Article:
Dutch firm Benthem Crouwel Architects have won a competition to renovate and expand Museum Arnhem, a museum located in Arnhem, Netherlands housing a collection of modern and contemporary art. The winning proposal was selected by the jury from its “clarity and simplicity, the preservation of the centuries-old lateral moraine, and the brilliant idea of incorporating a publicly open veranda into the new extension.”
The original building, designed in 1873 by Dutch architect Cornelis Outshoorn, will be restored and updated to accentuate the museum’s unique location and architectural character. Benthem Crouwel’s plan includes exposing the original structure and reopening the spacious interior located under the dome. To bring new light into the space, new wings will be pulled out to create a symmetrical plan and provide new galleries overlooking the garden.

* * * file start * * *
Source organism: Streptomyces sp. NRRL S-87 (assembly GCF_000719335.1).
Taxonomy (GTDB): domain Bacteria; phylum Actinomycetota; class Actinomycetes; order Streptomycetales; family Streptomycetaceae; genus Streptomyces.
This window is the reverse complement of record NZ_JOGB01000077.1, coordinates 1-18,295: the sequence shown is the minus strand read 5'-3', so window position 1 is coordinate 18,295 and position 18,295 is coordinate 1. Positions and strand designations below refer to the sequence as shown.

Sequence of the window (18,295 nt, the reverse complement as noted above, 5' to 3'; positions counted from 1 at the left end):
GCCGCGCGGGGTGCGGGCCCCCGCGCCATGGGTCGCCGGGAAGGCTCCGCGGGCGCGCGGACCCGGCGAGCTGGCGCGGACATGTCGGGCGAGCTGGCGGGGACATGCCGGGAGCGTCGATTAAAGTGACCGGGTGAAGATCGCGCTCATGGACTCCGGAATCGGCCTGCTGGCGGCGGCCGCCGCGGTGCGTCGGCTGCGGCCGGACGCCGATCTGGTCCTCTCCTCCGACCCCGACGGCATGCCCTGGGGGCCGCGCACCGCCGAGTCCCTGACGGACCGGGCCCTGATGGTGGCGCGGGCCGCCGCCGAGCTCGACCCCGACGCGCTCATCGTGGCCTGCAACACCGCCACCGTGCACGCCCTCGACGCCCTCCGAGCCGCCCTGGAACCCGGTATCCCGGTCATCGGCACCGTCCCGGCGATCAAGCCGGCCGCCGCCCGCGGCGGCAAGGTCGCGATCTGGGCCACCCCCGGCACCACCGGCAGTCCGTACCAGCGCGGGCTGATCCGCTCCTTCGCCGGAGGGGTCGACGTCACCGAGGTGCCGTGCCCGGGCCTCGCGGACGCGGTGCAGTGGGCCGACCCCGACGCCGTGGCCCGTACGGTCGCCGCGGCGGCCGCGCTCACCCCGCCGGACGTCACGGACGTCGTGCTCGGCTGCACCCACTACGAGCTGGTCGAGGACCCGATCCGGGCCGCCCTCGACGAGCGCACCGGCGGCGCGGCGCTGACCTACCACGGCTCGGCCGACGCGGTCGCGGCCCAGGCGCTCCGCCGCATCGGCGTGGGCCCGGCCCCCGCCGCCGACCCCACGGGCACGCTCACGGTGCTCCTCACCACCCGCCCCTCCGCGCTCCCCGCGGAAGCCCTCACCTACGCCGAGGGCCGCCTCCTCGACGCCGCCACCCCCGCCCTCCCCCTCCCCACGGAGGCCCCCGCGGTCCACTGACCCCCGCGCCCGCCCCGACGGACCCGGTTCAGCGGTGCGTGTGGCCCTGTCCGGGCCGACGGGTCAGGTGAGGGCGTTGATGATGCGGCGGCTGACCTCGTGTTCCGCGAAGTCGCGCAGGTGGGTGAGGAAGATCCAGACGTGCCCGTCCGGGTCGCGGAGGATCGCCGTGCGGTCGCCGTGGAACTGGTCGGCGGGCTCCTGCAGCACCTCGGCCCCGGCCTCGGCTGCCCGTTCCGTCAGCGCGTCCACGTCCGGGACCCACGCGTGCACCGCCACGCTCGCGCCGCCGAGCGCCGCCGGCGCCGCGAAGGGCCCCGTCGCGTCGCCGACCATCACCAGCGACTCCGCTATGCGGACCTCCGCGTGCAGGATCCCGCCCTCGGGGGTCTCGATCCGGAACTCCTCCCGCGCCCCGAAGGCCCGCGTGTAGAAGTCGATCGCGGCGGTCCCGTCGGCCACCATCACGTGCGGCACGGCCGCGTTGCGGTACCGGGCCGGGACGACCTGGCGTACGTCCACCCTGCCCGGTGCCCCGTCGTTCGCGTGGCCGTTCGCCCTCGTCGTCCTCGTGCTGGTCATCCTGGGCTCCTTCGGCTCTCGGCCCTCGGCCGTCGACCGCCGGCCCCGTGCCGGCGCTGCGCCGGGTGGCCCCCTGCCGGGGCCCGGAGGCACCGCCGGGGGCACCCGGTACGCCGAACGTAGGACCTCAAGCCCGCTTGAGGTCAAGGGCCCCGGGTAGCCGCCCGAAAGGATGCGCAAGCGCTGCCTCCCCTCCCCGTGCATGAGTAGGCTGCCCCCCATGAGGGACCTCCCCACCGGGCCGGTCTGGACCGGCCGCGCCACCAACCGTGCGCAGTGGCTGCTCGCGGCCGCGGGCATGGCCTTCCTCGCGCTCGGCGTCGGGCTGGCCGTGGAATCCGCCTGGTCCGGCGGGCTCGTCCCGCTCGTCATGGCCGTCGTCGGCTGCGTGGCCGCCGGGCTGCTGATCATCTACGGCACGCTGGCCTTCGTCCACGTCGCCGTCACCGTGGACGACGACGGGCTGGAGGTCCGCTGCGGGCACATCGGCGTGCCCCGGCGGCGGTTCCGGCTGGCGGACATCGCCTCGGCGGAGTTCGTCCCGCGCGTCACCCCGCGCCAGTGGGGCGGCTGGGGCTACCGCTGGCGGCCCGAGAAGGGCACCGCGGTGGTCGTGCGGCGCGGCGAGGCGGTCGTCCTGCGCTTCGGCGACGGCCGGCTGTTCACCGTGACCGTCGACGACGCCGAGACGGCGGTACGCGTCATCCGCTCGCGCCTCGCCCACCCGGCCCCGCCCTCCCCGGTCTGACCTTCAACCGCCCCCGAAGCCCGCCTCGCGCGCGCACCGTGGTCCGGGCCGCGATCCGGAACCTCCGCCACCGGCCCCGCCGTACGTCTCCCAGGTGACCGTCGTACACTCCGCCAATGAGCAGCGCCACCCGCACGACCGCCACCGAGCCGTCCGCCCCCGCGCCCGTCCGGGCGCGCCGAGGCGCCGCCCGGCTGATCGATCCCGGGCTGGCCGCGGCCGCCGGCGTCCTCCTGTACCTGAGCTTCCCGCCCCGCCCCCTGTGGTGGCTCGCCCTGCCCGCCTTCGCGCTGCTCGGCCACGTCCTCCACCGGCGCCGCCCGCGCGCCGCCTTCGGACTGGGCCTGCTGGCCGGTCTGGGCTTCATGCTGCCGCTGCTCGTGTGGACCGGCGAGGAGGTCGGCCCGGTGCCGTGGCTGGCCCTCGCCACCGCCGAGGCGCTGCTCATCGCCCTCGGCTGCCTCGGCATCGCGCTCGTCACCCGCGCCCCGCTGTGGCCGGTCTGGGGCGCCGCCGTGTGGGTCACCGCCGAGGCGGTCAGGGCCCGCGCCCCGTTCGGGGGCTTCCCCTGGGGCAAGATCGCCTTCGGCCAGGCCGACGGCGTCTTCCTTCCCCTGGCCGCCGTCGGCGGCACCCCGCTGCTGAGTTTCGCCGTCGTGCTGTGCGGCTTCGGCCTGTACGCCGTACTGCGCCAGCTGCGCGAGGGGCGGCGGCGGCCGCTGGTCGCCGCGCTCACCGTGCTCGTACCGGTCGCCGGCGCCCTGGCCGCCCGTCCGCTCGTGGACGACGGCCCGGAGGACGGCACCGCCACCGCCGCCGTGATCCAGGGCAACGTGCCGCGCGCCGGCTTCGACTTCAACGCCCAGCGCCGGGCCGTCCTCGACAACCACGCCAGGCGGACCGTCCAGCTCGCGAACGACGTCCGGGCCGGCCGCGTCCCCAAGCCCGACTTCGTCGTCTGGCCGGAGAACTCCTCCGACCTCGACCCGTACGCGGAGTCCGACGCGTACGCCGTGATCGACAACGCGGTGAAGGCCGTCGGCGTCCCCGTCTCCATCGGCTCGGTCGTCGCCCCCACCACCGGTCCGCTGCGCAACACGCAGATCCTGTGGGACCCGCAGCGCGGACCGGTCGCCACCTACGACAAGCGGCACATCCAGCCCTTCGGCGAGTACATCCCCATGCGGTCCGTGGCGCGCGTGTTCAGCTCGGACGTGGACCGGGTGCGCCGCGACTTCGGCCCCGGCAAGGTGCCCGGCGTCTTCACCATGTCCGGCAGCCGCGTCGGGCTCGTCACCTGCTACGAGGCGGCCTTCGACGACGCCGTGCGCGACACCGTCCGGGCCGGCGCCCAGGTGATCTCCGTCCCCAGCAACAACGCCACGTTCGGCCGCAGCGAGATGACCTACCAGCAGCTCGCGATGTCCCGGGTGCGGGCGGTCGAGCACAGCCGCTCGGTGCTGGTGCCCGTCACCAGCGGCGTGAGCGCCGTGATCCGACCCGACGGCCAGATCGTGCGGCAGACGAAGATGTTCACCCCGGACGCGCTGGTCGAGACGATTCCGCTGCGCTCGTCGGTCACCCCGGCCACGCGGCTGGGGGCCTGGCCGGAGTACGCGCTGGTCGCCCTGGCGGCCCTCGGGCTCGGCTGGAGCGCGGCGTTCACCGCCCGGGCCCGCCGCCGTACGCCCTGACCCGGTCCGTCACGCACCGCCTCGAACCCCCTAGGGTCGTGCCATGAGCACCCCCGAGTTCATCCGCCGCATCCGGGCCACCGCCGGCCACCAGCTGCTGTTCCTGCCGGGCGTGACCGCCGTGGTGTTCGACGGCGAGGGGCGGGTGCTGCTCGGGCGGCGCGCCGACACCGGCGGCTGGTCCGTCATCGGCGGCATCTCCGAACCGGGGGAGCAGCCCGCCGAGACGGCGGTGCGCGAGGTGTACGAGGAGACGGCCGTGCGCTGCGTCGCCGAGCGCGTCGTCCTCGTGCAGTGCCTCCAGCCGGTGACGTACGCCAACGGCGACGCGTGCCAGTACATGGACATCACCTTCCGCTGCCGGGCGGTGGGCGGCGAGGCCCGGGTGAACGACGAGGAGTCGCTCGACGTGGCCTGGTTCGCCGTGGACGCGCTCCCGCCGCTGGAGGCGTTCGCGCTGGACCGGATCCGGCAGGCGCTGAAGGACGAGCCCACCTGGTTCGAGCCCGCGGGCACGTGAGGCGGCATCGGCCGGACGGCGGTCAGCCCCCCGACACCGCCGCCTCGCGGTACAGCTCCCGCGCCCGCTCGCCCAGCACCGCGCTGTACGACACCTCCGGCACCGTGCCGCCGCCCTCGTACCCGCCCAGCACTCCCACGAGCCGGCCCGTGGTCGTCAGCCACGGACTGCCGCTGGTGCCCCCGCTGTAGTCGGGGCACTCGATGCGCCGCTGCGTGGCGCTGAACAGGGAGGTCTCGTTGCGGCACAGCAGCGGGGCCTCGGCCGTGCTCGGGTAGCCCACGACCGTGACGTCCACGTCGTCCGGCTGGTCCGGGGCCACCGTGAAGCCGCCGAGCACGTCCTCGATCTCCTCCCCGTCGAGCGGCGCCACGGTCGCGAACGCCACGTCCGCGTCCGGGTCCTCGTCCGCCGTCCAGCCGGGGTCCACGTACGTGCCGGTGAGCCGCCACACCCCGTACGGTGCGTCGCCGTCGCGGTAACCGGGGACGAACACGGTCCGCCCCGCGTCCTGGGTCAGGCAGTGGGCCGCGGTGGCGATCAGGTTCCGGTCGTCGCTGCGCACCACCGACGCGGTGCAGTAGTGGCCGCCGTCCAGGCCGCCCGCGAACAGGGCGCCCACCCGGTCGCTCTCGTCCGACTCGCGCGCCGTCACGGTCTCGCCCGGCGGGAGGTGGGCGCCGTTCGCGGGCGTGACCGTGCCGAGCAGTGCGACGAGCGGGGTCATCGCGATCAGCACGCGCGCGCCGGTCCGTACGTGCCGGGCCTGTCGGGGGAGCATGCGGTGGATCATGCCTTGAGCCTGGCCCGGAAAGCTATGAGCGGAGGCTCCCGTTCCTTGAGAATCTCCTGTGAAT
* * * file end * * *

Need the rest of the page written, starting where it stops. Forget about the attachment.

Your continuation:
The plan also calls for an addition containing 550 square meters of exhibition space, a entrance hall, and improved public facilities. To connect the museum back to nature, the new wing will feature a sculpture garden and panoramic views of the Rhine and the Arnhem skyline. The sleek box will also extend south over a ravine, giving museum-goers a sense of hovering in the trees.
“The clarity of vision and the alternating views of art and landscape envisaged by Benthem Crouwel greatly appealed to the jury,” the jury report stated. “A strip with separate rooms and connecting areas will build in natural pauses. The museum enthusiastically welcomes elements such as a delightful view of the sculpture garden and fine vistas ... The winning design maximises the advantages of the museum’s unique selling point, its splendid location in the landscape with unparalleled vistas.
Particularly impressive to the jury was the staircase bisecting the museum addition, which takes guests to a viewing platform where they can look out over the river and landscape. The steps will also function as a performing area for the museum garden. Overall, the jury was pleased with the design’s strong internal logic and bold identity.
According to current plans, the building will begin construction toward the end of 2017 and will cost approximately €11 million.